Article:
By: Joel Espino, Legal Counsel, The Greenlining Institute

State programs that help low-income Californians access electric vehicles (EVs) mark a big step in our fight against poverty and pollution.

Cars, buses, and trucks are the biggest source of global-warming pollution in California – creating nearly 40 percent of the state’s total emissions. This makes tens of thousands of Californians sick, costs us billions in avoidable health costs, and causes twice as many deaths as traffic-related accidents. Vehicle pollution hurts low-income neighborhoods and communities of color the most because they are more likely to be located near busy roads and freeways, exposing them to dangerous levels of pollution. Paired with the fact that low-income families spend a disproportionate amount of their income on gas and public transit fares, the substantial burden of transportation on our poor communities is clear.

However, if drawing on renewable energy, EVs have the potential to dramatically reduce pollution as compared to their gasoline-powered counterparts and save folks money. From well-to-wheels, EVs produce fewer emissions than gas-powered cars and are cheaper to power and maintain. That’s why in 2014 we at The Greenlining Institute worked with Communities for a Better Environment, Coalition for Clean Air, Environment California, and the Natural Resources Defense Council to pass the Charge Ahead California Initiative. This law works to place 1 million EVs on California’s roads by 2023 and ensure all Californians, especially lower-income households most impacted by pollution, can access clean cars.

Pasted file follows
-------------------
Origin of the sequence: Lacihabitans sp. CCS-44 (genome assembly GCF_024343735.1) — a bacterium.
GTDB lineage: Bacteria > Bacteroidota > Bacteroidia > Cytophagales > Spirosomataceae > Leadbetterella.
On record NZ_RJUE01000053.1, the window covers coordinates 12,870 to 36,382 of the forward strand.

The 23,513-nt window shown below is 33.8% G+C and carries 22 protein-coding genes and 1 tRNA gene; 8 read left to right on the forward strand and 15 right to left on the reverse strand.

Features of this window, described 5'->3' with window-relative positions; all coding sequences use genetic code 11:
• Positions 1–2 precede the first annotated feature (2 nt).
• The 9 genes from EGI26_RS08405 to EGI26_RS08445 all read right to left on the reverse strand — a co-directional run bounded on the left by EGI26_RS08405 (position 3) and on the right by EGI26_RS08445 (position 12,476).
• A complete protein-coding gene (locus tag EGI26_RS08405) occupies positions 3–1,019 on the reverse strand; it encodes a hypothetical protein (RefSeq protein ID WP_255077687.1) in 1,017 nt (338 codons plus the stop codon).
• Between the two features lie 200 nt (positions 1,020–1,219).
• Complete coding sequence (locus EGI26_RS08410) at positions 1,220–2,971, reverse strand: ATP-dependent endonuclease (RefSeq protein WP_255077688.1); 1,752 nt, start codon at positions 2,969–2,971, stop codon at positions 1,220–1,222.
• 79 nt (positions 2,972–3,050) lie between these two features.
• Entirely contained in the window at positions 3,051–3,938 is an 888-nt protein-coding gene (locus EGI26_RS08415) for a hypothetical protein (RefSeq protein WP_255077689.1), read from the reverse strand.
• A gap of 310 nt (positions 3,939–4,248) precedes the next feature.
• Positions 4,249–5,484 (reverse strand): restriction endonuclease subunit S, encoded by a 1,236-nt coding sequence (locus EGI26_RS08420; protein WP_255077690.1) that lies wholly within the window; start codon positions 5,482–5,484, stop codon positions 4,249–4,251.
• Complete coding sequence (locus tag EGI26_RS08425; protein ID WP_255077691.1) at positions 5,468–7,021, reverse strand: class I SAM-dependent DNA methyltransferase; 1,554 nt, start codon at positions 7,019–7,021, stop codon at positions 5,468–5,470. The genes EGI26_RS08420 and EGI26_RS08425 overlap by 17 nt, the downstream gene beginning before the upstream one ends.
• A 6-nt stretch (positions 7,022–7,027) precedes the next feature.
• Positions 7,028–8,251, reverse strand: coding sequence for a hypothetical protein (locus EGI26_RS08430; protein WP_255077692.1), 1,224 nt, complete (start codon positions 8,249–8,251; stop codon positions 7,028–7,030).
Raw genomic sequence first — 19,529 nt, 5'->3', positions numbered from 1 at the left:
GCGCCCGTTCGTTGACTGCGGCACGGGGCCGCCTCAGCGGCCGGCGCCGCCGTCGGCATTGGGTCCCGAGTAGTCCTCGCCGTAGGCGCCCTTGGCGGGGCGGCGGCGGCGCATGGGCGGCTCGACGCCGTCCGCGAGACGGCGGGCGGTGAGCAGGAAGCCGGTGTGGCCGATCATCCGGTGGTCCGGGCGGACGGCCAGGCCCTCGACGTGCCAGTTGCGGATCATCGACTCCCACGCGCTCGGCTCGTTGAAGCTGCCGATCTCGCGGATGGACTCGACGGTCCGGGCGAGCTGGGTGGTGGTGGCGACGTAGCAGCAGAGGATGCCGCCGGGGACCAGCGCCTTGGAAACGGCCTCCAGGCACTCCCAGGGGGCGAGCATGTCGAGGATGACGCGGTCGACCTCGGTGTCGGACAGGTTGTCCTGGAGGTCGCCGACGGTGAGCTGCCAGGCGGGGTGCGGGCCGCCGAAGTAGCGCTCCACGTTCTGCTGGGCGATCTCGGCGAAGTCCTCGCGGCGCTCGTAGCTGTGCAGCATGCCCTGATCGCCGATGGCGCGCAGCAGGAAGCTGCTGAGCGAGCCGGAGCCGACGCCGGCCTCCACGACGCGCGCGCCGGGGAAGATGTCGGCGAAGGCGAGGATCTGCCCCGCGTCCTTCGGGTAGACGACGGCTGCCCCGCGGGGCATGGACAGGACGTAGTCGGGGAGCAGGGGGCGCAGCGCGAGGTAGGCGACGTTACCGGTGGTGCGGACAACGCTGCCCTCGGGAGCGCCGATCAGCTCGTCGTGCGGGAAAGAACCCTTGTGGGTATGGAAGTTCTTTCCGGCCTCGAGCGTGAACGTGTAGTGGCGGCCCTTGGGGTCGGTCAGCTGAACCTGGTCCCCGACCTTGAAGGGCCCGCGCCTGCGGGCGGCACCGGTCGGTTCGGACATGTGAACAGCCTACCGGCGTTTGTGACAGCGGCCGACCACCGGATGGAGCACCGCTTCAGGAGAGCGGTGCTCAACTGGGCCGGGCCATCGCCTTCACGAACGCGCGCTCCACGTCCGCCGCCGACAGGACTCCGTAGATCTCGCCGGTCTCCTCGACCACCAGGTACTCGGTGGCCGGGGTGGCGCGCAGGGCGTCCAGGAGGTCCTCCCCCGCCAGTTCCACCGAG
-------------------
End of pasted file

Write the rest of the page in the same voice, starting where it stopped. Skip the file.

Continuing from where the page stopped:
We’ve learned a lot from implementing this initiative. Now, those lessons are illuminated in a comprehensive online tool, “Electric Vehicles for All: An Equity Toolkit,” to help policymakers and advocates make EVs a reality for underserved communities by providing tools, tips, and resources. In particular, five important steps can ensure EV benefits reach all communities: Read More »

Also posted in California, Clean Energy, Electric Vehicles / Comments are closed